I don’t know nuthin’
…Just as when I read Roger Ebert’s assertion that The Day the Earth Stood Still (2008) is “an expensive, good-looking film that is well-made by Scott Derrickson.” Expensive, yes. Good-looking? Marginally. (Gort’s now a cheesy CGI toon.) Well-made? No, I don’t get that. Not one bit. The film — a rethinking of the Edmund H. North screenplay of the 1951 picture of the same title — had me for the first twenty minutes. At that juncture it took a detour down an unadvisable alley, which led to more wrong turns. There’s really no point to this movie at all, other than to get me thinking what a gifted storyteller Robert Wise was when he directed the original. There’s a subplot about a kid with emotional problems, the same shit that made Spielberg’s remake of War of the Worlds unbearable. Since Ebert makes the big bucks, and he believes this is “well-made,” color me clueless.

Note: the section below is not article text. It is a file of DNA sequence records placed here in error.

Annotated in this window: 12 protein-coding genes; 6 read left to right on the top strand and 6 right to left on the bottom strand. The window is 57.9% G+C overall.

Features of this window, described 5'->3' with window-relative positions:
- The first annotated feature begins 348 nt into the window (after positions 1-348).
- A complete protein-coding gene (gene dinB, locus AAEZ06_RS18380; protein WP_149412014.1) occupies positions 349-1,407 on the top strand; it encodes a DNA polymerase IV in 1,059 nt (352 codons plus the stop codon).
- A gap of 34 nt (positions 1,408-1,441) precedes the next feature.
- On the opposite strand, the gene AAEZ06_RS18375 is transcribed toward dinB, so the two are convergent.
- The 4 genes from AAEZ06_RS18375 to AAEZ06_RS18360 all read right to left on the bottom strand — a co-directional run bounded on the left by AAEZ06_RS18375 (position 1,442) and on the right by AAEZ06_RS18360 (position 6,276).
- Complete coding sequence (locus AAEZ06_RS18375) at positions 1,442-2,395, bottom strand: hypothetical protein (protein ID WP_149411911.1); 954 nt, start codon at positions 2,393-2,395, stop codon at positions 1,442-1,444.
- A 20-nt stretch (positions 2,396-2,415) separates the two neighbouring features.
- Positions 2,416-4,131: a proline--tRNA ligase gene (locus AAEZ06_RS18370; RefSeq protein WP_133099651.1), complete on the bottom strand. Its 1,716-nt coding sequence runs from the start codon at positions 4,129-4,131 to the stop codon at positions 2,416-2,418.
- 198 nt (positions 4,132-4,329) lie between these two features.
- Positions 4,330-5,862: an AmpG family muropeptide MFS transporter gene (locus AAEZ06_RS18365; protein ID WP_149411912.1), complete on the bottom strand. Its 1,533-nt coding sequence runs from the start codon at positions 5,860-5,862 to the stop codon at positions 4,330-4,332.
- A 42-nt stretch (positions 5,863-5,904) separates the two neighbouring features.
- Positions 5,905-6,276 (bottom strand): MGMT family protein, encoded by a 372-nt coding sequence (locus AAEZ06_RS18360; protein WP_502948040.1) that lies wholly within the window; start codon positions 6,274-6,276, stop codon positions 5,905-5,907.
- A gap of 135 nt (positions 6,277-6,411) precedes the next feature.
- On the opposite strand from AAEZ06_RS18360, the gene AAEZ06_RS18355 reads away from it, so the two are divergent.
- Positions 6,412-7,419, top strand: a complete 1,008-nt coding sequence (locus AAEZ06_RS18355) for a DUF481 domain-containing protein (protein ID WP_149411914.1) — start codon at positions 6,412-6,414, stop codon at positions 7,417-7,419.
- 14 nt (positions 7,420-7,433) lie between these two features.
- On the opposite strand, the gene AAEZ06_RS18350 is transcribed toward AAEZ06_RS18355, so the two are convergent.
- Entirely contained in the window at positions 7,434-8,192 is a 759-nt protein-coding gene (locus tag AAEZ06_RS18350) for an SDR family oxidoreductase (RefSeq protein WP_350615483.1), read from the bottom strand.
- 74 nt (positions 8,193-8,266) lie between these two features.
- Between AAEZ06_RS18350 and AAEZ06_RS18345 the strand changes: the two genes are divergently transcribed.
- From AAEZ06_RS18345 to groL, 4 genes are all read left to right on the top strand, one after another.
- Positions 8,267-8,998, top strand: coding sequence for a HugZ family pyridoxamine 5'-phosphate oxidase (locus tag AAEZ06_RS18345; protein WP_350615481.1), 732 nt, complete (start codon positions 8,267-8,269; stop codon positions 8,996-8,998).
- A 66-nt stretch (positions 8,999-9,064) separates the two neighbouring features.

Meanwhile, I was watching the Blu-ray of Quantum of Solace (2008) and found that the picture played better at home than it did in the theatre. Among the complaints when it first came out had to do with the blinding flash-cuts and jackhammer editing. A lot of people couldn’t follow what was going on. But on HDTV, it didn’t have the same headache-inducing effect. All those cuts weren’t as intrusive as they were on the big screen. Surely directing through a monitor, director Marc Forster apparently made the movie for that size screen. Olga Kurylenko, unfortunately, didn’t look as hot as she did in the theatre. I also finagled a copy of the new Blu-ray of Never Say Never Again (1983) for $2.50 (don’t ask). The image and sound are good (though the opening notes of Legrand’s theme are wobbly), the film is still uneven (but sporadically fun, especially for $2.50), and Barbara Carrera was never better (and reason enough to see it). There are some interesting but underdeveloped ‘making-of’ bonus features that should have had more info on Kevin McClory and less banter from gilded hack Irvin Kirscher, but at that price I’m not complaining.